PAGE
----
December 05, 2018 | Dr. Ruth Small, Director, Project ENABLE
Project ENABLE's Treasure Trove of Resources
Have you searched Project's ENABLE's database of resources? It has over 1000 resources that are searchable by type of disability, audience (by grade level or adult), format (from books to reports, to videos to websites) and keyword (free text). When you visit a resource, you will find additional information [reference information, a summary of the content, the type of content (e.g., nonfiction, fiction), and length. When you see your screen(s) of hits, you can see from 10 to 100 hits per screen.
I did a couple of sample searches to see if and how it worked. My first search was to find some information on disabilities and inventors (keyword) for my next blog post. I didn't limit the type of disability, audience or format. My search listed four resources, one website and three blogs, two appropriate for both adults or high school students, two for middle school students and two for primary and intermediate grades. One of the books, "Calling All Minds: How to Think and Create Like an Inventor," was authored by well-known author with autism, Temple Grandin.
Dr. Marilyn Arnone and I have partnered with Califa/InfoPeople, a nonprofit library membership consortium offering continuing education and professional development opportunities to library staff in and out of California. Together, we wrote and submitted a preproposal to IMLS to expand and enhance current training (e.g., Project ENABLE, InfoPeople training) available to library and archives professionals for providing effective service to patrons with disabilities. If they like it, we'll be writing a full grant proposal to IMLS.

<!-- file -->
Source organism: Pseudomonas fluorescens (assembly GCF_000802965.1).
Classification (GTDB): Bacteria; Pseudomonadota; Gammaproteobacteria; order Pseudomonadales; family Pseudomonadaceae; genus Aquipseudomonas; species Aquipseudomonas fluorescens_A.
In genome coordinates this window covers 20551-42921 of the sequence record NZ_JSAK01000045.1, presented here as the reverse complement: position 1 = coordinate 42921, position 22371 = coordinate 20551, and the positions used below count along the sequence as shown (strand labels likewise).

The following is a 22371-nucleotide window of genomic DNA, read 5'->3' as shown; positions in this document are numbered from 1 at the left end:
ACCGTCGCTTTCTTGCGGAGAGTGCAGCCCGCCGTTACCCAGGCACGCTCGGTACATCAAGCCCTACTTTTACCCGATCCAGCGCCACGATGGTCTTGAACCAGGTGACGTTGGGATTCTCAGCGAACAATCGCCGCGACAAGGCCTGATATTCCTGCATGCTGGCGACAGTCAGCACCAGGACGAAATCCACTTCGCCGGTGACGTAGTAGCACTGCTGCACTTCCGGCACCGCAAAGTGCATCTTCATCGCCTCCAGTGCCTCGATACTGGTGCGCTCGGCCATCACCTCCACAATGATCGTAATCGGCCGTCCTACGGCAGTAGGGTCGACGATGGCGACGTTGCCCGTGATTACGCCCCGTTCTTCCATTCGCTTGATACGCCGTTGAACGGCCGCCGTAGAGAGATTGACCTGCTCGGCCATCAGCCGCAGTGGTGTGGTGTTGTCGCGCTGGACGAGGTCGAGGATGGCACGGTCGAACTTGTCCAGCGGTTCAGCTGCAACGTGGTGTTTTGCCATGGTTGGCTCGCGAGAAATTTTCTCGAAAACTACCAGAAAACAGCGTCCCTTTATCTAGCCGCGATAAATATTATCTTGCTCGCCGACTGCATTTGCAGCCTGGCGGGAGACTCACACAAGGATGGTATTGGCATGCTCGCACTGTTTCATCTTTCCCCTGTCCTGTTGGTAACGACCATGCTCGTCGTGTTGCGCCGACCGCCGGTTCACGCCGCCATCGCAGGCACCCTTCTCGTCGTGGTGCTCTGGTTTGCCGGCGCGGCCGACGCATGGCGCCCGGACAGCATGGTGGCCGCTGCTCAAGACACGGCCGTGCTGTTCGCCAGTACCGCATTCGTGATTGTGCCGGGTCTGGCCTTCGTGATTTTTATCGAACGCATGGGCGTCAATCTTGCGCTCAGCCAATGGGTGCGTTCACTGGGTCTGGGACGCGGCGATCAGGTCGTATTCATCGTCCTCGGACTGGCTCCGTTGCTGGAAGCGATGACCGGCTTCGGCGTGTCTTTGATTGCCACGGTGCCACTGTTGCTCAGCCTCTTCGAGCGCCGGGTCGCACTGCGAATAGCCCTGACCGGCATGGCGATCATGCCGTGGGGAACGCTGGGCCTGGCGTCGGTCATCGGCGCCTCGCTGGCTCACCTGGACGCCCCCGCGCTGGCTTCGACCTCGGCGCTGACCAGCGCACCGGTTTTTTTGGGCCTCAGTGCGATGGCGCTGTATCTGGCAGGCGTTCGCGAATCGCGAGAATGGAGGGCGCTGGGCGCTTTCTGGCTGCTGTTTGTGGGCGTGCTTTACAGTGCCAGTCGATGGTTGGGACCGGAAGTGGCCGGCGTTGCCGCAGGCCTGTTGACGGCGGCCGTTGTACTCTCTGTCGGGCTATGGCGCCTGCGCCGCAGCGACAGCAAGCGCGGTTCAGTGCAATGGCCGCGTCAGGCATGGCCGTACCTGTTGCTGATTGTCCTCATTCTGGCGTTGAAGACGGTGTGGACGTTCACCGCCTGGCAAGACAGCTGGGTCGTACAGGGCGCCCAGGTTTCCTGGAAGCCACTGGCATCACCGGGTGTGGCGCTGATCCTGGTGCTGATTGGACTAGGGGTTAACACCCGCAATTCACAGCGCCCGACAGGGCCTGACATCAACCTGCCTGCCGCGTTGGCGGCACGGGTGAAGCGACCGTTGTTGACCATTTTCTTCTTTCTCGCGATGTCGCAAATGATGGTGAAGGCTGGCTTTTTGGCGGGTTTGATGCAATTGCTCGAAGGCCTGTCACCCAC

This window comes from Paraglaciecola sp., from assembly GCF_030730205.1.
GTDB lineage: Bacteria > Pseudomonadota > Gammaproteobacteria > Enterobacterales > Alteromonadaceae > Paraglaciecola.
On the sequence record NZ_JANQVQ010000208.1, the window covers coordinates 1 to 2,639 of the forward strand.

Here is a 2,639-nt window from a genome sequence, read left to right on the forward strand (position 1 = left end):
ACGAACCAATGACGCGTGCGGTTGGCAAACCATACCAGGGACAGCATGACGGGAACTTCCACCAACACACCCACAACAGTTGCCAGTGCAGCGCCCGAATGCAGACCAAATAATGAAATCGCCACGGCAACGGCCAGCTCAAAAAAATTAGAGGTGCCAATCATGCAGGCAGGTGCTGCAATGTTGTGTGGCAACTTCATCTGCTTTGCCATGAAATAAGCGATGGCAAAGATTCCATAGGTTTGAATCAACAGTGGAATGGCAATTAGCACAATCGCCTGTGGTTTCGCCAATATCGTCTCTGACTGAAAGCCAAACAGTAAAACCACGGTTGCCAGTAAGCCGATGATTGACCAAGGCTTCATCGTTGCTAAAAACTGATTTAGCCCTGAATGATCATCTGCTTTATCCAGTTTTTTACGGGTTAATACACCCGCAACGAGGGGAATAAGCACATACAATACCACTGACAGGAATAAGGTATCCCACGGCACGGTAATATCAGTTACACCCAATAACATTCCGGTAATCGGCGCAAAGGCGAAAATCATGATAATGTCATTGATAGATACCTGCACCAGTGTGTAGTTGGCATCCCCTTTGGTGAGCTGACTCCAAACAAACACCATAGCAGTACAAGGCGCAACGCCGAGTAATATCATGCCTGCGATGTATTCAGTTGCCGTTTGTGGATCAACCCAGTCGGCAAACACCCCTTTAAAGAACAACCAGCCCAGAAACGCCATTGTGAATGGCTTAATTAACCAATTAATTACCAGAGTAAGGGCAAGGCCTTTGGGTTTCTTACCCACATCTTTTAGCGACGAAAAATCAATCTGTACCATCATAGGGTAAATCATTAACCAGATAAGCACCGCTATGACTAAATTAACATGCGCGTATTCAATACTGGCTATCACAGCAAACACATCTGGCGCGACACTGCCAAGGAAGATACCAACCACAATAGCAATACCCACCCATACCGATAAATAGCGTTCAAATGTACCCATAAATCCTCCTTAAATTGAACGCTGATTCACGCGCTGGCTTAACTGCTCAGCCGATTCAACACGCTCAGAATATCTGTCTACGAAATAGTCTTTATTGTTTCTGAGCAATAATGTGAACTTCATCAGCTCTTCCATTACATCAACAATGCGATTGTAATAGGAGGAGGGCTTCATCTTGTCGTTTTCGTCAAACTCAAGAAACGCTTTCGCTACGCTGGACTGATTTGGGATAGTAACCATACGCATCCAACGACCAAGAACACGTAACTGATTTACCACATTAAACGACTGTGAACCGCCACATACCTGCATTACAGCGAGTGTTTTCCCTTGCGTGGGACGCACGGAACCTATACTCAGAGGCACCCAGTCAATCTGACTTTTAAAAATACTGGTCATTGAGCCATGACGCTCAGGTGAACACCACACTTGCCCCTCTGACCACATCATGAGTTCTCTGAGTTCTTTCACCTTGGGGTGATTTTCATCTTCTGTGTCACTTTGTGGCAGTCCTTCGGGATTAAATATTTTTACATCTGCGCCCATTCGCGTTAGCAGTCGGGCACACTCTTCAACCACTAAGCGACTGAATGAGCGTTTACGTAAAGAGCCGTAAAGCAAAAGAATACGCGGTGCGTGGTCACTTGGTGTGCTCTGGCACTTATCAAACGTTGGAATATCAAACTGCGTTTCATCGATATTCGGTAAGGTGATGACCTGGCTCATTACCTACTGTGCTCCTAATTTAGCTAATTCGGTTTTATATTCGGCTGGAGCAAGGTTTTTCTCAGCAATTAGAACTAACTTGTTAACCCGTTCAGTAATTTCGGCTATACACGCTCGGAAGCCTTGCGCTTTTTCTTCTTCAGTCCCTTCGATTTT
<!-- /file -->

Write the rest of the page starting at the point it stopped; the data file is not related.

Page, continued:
So, for my second search I decided to search for all types of materials related to how libraries (keyword) seek to accommodate adults with disabilities. This time I got 53 hits, including articles, videos, websites, documents, books, and a blog, most certainly a treasure trove of information that will support and enhance what we are proposing
The uses for these resources are limited only by your imagination. For example, you can search for resources to use for book talks for upper elementary students, teaching high school students the science behind some disabilities, story times for young children, research projects for middle schoolers, etc.
When you need to find information about people with disabilities, we hope you will choose the Project ENABLE resource database as your starting point.